“But I love spending time with my daughter otherwise. I hold her and read to her and play with her a lot.”
“My mom and MIL (mother-in-law) came over the other day, and I feel like my mom and my wife ganged up on me about this issue.”
“My mom said that I was acting like a toxic man and that she was ashamed of how I was acting.”
“My MIL was more sympathetic but said that I’d get used to it and that exposure therapy was the best thing to ‘help.'”
“I don’t think what I’m doing is wrong.”
“Again, I have no issue changing the baby when needed, but maybe I am being really cold and stunting her development in some way?”
Fellow Redditors weighed in:
- NTA: Not the A**hole
- YTA: You’re the A**hole
- ESH: Everybody Sucks Here
- NAH: No A**holes Here
Some affirmed the OP could do what she needed to get through the diaper phase.
“NTA. Ask your wife and mom if they would prefer you gag and accidentally vomit on the baby?” – Malachite_Macchiato
“My hangup was the drool. I can deal with any other substance that children produce but not saliva. I don’t deal with slobbering dogs well either. I will puke.”
“I have 3 kids, 2 of which I gave birth to, a whole bunch of nieces and nephews that I babysat, a granddaughter who is here half her life, AND I worked a preschool. Still cannot handle saliva. Excuse me while I go throw up from talking about it.” – eveban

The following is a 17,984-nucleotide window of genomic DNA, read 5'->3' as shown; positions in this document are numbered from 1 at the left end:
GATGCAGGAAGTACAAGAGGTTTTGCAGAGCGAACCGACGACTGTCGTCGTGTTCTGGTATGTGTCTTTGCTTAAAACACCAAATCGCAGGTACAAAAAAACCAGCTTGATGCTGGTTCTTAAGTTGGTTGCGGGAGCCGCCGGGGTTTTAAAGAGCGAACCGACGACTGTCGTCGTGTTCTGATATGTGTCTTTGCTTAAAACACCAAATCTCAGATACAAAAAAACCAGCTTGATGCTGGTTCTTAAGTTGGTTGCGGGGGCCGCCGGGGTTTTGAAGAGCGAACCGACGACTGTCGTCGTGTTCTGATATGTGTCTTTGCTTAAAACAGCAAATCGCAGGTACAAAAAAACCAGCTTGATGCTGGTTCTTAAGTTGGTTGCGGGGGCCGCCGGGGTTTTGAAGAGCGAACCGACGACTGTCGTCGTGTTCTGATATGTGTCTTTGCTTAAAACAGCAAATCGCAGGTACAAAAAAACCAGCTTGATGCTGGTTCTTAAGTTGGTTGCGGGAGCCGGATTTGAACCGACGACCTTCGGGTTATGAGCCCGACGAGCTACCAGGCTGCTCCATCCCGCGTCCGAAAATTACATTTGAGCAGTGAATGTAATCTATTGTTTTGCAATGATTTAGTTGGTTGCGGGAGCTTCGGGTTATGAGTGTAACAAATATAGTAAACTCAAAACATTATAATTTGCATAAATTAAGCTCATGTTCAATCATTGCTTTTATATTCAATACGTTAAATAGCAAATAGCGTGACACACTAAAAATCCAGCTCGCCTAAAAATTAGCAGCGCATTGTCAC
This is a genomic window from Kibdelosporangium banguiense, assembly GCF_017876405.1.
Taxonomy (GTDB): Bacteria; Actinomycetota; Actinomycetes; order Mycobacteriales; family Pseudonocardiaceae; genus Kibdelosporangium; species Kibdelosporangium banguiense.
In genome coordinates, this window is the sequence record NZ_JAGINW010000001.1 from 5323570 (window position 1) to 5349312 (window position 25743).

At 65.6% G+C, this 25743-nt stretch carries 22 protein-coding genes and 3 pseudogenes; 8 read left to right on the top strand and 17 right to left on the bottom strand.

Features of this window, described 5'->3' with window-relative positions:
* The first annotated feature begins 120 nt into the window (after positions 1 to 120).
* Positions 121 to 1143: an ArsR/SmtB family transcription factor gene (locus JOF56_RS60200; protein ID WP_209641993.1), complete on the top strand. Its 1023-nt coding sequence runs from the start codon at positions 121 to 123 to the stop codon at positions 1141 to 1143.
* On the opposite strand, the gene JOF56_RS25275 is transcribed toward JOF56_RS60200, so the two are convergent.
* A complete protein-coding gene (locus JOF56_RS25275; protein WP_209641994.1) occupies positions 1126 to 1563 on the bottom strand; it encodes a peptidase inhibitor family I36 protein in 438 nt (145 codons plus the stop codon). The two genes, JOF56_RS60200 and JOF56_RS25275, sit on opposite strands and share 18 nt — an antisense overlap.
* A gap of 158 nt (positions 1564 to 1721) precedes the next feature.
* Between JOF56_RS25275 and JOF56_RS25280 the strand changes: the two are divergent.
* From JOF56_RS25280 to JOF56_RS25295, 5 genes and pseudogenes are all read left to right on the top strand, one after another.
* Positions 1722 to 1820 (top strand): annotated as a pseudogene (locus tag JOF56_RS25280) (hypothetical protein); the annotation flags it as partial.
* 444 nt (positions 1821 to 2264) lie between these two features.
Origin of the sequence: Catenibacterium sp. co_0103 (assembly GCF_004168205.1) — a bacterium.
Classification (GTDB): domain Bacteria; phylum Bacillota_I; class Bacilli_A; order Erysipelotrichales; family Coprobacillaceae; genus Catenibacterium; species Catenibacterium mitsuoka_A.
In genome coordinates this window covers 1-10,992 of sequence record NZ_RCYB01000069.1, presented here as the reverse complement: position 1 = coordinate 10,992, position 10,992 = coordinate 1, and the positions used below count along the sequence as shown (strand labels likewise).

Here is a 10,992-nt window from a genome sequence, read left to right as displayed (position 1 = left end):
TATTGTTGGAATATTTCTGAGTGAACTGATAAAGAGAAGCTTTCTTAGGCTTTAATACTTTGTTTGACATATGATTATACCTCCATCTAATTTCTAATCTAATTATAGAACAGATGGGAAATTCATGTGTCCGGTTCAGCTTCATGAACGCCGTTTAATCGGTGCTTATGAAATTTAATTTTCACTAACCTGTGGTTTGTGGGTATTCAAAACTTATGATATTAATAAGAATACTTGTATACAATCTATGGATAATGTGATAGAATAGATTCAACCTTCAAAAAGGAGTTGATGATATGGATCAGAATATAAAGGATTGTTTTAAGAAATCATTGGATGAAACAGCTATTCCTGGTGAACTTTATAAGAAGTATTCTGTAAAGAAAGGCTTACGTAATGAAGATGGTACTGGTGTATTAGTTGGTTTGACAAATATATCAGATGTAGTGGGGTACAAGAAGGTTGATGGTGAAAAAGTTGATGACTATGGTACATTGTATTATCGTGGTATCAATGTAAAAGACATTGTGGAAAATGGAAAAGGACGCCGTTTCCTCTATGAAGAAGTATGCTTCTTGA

“I have 6 kids and love them to pieces. If I had the time, I’d probably suit up in a full hazmat suit before changing a diaper… I have had multiple instances of blow-out diapers where I just decided (according to the weather) to just put the kid on a shower or hose them down with a garden hose.”
“And I have just thrown out multiple rompers because I just didn’t want to face the horror again in the laundry.”
“The fist few months, when they are still breastfed, it’s kinda ‘bearable,’ but when they start on solids or powder milk… It’s horrible.”
“I just hand them to my husband when I smell something and he’s around. I feel no shame. I pushed them out, I take care of them when he’s working, and unless he can grow a functional boob, he’s doing the majority of the poop diapers.” – 19niki86